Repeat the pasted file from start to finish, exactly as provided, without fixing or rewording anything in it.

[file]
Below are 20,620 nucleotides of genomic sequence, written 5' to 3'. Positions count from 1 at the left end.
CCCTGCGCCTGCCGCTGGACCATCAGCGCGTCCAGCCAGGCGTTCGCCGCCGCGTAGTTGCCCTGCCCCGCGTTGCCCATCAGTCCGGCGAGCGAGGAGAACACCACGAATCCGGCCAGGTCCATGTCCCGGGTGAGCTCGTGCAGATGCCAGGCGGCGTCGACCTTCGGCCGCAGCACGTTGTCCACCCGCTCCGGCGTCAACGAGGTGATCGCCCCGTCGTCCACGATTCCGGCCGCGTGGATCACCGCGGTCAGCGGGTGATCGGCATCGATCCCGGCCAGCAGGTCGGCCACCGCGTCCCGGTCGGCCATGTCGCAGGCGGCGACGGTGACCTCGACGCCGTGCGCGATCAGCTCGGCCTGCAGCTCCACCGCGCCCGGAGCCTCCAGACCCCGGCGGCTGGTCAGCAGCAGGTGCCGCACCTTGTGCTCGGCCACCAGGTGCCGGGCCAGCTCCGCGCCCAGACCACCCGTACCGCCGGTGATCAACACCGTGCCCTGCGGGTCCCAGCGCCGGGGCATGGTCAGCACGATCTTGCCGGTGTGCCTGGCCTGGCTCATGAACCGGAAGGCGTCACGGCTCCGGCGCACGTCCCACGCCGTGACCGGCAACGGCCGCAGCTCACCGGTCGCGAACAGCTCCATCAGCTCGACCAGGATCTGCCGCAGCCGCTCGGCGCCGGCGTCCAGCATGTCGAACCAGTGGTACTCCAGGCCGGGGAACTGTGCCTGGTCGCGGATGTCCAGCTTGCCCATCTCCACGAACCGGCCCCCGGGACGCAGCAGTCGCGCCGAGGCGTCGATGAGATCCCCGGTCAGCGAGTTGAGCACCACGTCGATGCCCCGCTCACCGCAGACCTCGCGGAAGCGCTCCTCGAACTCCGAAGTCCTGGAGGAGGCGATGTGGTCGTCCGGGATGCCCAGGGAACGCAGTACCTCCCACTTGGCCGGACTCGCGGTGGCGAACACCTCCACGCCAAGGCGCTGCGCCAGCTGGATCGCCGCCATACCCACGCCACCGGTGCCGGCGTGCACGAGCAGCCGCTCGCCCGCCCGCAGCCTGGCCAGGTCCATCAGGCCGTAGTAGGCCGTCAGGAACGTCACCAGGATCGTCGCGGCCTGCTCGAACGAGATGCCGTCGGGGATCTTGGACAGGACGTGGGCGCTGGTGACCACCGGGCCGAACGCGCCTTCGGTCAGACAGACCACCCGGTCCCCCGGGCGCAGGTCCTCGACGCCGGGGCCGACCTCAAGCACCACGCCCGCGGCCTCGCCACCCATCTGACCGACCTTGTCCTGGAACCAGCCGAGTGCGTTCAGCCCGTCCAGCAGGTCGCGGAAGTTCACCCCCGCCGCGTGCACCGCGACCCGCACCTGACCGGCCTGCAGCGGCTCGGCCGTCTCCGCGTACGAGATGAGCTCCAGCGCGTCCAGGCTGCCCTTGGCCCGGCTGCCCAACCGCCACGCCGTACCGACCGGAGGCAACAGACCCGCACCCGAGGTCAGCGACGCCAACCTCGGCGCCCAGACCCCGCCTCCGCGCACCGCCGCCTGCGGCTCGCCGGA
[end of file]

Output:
Below are 20,620 nucleotides of genomic sequence, written 5' to 3'. Positions count from 1 at the left end.
CCCTGCGCCTGCCGCTGGACCATCAGCGCGTCCAGCCAGGCGTTCGCCGCCGCGTAGTTGCCCTGCCCCGCGTTGCCCATCAGTCCGGCGAGCGAGGAGAACACCACGAATCCGGCCAGGTCCATGTCCCGGGTGAGCTCGTGCAGATGCCAGGCGGCGTCGACCTTCGGCCGCAGCACGTTGTCCACCCGCTCCGGCGTCAACGAGGTGATCGCCCCGTCGTCCACGATTCCGGCCGCGTGGATCACCGCGGTCAGCGGGTGATCGGCATCGATCCCGGCCAGCAGGTCGGCCACCGCGTCCCGGTCGGCCATGTCGCAGGCGGCGACGGTGACCTCGACGCCGTGCGCGATCAGCTCGGCCTGCAGCTCCACCGCGCCCGGAGCCTCCAGACCCCGGCGGCTGGTCAGCAGCAGGTGCCGCACCTTGTGCTCGGCCACCAGGTGCCGGGCCAGCTCCGCGCCCAGACCACCCGTACCGCCGGTGATCAACACCGTGCCCTGCGGGTCCCAGCGCCGGGGCATGGTCAGCACGATCTTGCCGGTGTGCCTGGCCTGGCTCATGAACCGGAAGGCGTCACGGCTCCGGCGCACGTCCCACGCCGTGACCGGCAACGGCCGCAGCTCACCGGTCGCGAACAGCTCCATCAGCTCGACCAGGATCTGCCGCAGCCGCTCGGCGCCGGCGTCCAGCATGTCGAACCAGTGGTACTCCAGGCCGGGGAACTGTGCCTGGTCGCGGATGTCCAGCTTGCCCATCTCCACGAACCGGCCCCCGGGACGCAGCAGTCGCGCCGAGGCGTCGATGAGATCCCCGGTCAGCGAGTTGAGCACCACGTCGATGCCCCGCTCACCGCAGACCTCGCGGAAGCGCTCCTCGAACTCCGAAGTCCTGGAGGAGGCGATGTGGTCGTCCGGGATGCCCAGGGAACGCAGTACCTCCCACTTGGCCGGACTCGCGGTGGCGAACACCTCCACGCCAAGGCGCTGCGCCAGCTGGATCGCCGCCATACCCACGCCACCGGTGCCGGCGTGCACGAGCAGCCGCTCGCCCGCCCGCAGCCTGGCCAGGTCCATCAGGCCGTAGTAGGCCGTCAGGAACGTCACCAGGATCGTCGCGGCCTGCTCGAACGAGATGCCGTCGGGGATCTTGGACAGGACGTGGGCGCTGGTGACCACCGGGCCGAACGCGCCTTCGGTCAGACAGACCACCCGGTCCCCCGGGCGCAGGTCCTCGACGCCGGGGCCGACCTCAAGCACCACGCCCGCGGCCTCGCCACCCATCTGACCGACCTTGTCCTGGAACCAGCCGAGTGCGTTCAGCCCGTCCAGCAGGTCGCGGAAGTTCACCCCCGCCGCGTGCACCGCGACCCGCACCTGACCGGCCTGCAGCGGCTCGGCCGTCTCCGCGTACGAGATGAGCTCCAGCGCGTCCAGGCTGCCCTTGGCCCGGCTGCCCAACCGCCACGCCGTACCGACCGGAGGCAACAGACCCGCACCCGAGGTCAGCGACGCCAACCTCGGCGCCCAGACCCCGCCTCCGCGCACCGCCGCCTGCGGCTCGCCGGA